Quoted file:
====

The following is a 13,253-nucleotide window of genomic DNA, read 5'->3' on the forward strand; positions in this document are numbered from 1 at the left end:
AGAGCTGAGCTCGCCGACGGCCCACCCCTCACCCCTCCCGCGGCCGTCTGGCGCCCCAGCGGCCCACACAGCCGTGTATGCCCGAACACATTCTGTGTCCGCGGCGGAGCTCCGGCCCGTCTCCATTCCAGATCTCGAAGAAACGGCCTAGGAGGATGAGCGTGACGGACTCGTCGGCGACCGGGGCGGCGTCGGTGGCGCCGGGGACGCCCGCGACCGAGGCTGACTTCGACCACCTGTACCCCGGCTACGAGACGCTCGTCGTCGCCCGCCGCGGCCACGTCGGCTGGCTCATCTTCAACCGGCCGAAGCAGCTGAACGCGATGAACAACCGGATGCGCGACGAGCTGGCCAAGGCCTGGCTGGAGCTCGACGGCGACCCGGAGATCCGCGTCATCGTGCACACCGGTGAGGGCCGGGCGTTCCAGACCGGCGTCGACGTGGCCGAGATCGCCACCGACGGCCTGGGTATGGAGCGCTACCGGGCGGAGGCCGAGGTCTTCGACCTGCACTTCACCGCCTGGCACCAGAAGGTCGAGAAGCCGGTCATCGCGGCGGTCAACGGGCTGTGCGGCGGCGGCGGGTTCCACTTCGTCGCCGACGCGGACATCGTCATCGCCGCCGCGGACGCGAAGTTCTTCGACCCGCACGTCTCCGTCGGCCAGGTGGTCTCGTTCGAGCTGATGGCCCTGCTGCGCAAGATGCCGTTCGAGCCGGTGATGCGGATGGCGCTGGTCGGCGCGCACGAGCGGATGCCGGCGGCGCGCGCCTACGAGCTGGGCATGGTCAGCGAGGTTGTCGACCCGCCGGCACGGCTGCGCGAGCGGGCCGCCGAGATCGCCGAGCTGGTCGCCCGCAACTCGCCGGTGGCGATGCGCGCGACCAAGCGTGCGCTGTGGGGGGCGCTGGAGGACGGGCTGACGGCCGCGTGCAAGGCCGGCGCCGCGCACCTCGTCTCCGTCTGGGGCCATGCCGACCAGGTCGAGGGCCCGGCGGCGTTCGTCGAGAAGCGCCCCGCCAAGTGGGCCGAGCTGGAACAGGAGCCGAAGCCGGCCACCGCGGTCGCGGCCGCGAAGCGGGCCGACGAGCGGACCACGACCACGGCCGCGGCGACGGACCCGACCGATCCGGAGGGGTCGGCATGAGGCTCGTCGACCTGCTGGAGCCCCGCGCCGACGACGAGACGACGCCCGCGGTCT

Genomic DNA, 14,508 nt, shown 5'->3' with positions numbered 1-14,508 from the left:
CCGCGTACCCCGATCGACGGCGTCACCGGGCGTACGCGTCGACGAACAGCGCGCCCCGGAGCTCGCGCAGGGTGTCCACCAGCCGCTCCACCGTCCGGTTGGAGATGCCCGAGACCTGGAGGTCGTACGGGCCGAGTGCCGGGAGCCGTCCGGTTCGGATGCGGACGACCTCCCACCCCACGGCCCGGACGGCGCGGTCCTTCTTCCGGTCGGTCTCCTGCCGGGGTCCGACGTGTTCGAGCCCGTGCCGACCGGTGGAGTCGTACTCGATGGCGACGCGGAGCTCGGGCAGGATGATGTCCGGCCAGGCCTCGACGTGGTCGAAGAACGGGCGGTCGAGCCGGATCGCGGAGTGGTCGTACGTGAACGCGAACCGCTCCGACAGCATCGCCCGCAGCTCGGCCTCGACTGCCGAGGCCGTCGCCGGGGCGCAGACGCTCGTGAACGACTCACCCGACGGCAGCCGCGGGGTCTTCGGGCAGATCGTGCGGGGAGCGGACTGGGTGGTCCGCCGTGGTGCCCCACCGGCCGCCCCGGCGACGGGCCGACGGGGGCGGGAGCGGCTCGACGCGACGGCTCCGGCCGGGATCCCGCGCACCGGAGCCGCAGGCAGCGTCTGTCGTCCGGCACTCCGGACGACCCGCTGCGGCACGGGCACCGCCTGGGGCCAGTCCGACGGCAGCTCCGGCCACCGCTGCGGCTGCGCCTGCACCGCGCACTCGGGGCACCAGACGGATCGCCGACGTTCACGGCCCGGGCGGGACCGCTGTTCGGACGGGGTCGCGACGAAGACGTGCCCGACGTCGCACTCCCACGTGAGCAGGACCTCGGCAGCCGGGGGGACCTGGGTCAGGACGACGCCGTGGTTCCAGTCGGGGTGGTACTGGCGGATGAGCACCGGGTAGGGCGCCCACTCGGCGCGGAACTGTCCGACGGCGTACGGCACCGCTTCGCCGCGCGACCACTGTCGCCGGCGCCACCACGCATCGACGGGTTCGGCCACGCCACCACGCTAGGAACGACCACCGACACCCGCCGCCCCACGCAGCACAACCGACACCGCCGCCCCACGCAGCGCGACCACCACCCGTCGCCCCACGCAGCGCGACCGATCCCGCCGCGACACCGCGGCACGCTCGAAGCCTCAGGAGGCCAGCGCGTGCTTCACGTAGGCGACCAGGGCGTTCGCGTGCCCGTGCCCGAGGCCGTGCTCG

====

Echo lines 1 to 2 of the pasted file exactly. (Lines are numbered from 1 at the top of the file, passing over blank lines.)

The following is a 13,253-nucleotide window of genomic DNA, read 5'->3' on the forward strand; positions in this document are numbered from 1 at the left end:
AGAGCTGAGCTCGCCGACGGCCCACCCCTCACCCCTCCCGCGGCCGTCTGGCGCCCCAGCGGCCCACACAGCCGTGTATGCCCGAACACATTCTGTGTCCGCGGCGGAGCTCCGGCCCGTCTCCATTCCAGATCTCGAAGAAACGGCCTAGGAGGATGAGCGTGACGGACTCGTCGGCGACCGGGGCGGCGTCGGTGGCGCCGGGGACGCCCGCGACCGAGGCTGACTTCGACCACCTGTACCCCGGCTACGAGACGCTCGTCGTCGCCCGCCGCGGCCACGTCGGCTGGCTCATCTTCAACCGGCCGAAGCAGCTGAACGCGATGAACAACCGGATGCGCGACGAGCTGGCCAAGGCCTGGCTGGAGCTCGACGGCGACCCGGAGATCCGCGTCATCGTGCACACCGGTGAGGGCCGGGCGTTCCAGACCGGCGTCGACGTGGCCGAGATCGCCACCGACGGCCTGGGTATGGAGCGCTACCGGGCGGAGGCCGAGGTCTTCGACCTGCACTTCACCGCCTGGCACCAGAAGGTCGAGAAGCCGGTCATCGCGGCGGTCAACGGGCTGTGCGGCGGCGGCGGGTTCCACTTCGTCGCCGACGCGGACATCGTCATCGCCGCCGCGGACGCGAAGTTCTTCGACCCGCACGTCTCCGTCGGCCAGGTGGTCTCGTTCGAGCTGATGGCCCTGCTGCGCAAGATGCCGTTCGAGCCGGTGATGCGGATGGCGCTGGTCGGCGCGCACGAGCGGATGCCGGCGGCGCGCGCCTACGAGCTGGGCATGGTCAGCGAGGTTGTCGACCCGCCGGCACGGCTGCGCGAGCGGGCCGCCGAGATCGCCGAGCTGGTCGCCCGCAACTCGCCGGTGGCGATGCGCGCGACCAAGCGTGCGCTGTGGGGGGCGCTGGAGGACGGGCTGACGGCCGCGTGCAAGGCCGGCGCCGCGCACCTCGTCTCCGTCTGGGGCCATGCCGACCAGGTCGAGGGCCCGGCGGCGTTCGTCGAGAAGCGCCCCGCCAAGTGGGCCGAGCTGGAACAGGAGCCGAAGCCGGCCACCGCGGTCGCGGCCGCGAAGCGGGCCGACGAGCGGACCACGACCACGGCCGCGGCGACGGACCCGACCGATCCGGAGGGGTCGGCATGAGGCTCGTCGACCTGCTGGAGCCCCGCGCCGACGACGAGACGACGCCCGCGGTCT